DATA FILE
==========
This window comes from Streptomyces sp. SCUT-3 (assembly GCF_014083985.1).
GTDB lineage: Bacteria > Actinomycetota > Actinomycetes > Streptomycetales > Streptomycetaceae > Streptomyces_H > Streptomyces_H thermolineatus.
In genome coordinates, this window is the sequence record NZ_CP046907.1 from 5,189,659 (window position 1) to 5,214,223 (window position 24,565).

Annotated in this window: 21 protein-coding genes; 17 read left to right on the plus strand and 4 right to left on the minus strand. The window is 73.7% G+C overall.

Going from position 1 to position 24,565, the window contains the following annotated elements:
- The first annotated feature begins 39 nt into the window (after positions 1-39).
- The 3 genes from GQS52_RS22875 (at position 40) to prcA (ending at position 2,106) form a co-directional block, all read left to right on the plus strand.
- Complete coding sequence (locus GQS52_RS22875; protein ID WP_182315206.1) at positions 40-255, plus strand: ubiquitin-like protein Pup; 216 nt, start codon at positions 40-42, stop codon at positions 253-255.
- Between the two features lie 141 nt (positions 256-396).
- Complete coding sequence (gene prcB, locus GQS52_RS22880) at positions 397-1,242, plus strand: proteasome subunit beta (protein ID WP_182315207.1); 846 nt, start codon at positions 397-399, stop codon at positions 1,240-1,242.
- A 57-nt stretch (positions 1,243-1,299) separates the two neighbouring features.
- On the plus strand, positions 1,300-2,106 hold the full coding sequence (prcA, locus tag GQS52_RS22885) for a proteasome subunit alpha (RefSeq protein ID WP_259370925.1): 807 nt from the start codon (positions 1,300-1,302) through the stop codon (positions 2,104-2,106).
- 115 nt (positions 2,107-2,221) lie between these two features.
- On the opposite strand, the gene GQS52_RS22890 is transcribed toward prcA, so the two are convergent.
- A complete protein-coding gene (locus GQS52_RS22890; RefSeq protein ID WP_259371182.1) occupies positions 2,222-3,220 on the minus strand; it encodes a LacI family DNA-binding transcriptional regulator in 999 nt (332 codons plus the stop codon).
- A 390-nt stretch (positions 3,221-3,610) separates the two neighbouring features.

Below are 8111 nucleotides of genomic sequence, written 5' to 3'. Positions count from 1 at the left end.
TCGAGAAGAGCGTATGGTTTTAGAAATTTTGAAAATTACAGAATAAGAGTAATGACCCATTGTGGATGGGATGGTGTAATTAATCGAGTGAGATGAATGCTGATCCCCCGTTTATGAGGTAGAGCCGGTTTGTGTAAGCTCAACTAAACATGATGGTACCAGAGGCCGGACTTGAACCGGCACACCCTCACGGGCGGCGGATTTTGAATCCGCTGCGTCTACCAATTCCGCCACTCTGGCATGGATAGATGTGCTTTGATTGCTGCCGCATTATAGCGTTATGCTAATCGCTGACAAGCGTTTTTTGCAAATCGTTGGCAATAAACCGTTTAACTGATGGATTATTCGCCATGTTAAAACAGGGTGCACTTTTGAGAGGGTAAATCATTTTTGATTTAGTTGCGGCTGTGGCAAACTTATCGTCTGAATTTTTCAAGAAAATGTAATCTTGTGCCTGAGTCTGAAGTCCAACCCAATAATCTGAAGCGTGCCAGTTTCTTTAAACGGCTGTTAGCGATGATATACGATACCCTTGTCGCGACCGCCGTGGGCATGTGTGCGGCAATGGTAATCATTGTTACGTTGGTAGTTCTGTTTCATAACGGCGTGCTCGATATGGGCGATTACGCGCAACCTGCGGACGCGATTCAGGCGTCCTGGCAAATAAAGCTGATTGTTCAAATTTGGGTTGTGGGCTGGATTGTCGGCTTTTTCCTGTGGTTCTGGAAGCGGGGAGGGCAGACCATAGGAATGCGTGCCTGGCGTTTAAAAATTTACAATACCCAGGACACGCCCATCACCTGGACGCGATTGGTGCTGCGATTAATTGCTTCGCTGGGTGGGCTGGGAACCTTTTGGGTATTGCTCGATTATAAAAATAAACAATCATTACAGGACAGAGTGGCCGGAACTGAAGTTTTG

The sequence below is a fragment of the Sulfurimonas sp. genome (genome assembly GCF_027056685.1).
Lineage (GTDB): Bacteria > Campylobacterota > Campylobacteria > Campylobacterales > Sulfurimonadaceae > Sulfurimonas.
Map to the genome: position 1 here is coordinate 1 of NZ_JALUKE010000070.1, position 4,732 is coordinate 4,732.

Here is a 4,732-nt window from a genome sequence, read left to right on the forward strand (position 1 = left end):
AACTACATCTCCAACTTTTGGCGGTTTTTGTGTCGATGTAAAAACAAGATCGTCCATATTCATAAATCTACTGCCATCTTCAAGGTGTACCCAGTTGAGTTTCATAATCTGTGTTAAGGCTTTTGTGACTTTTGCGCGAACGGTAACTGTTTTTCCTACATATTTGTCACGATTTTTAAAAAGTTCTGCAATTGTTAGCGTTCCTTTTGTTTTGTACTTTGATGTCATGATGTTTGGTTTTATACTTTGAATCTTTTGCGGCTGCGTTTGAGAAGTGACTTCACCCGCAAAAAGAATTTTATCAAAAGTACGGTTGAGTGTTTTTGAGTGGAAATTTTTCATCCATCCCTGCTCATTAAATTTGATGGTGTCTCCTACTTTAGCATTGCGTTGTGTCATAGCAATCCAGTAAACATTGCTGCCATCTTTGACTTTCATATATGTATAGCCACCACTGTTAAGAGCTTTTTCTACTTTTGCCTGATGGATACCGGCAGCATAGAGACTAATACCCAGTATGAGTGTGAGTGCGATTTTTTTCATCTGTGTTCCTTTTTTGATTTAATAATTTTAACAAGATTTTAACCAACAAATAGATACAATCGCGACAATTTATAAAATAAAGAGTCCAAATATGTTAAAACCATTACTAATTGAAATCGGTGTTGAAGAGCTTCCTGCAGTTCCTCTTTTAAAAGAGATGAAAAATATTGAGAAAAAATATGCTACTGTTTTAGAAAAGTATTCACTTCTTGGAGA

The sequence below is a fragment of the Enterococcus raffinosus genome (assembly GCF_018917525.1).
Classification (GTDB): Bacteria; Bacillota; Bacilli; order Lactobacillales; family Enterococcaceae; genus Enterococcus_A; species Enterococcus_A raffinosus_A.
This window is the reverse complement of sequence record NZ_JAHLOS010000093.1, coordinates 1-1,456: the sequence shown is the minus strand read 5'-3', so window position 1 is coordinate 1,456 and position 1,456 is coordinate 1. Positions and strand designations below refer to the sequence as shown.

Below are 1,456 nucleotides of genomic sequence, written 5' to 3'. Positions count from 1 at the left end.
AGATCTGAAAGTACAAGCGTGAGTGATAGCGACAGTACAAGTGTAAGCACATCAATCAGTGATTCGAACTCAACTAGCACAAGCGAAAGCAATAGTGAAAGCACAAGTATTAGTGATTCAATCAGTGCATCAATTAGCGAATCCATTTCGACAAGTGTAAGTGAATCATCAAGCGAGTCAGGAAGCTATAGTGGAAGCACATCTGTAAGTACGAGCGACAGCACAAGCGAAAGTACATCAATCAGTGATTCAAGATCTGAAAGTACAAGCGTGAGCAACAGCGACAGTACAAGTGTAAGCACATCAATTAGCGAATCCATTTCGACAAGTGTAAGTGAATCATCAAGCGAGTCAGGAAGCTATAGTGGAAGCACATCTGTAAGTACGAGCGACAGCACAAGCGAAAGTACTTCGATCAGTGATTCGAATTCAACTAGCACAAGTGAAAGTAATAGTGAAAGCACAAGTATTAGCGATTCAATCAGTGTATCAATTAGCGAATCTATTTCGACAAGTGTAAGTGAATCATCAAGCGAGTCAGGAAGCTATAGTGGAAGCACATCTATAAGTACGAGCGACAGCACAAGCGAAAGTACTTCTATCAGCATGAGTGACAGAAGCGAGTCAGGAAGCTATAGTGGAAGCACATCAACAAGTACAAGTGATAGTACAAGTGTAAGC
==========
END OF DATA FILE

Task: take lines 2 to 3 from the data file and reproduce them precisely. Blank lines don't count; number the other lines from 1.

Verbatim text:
GTDB lineage: Bacteria > Actinomycetota > Actinomycetes > Streptomycetales > Streptomycetaceae > Streptomyces_H > Streptomyces_H thermolineatus.
In genome coordinates, this window is the sequence record NZ_CP046907.1 from 5,189,659 (window position 1) to 5,214,223 (window position 24,565).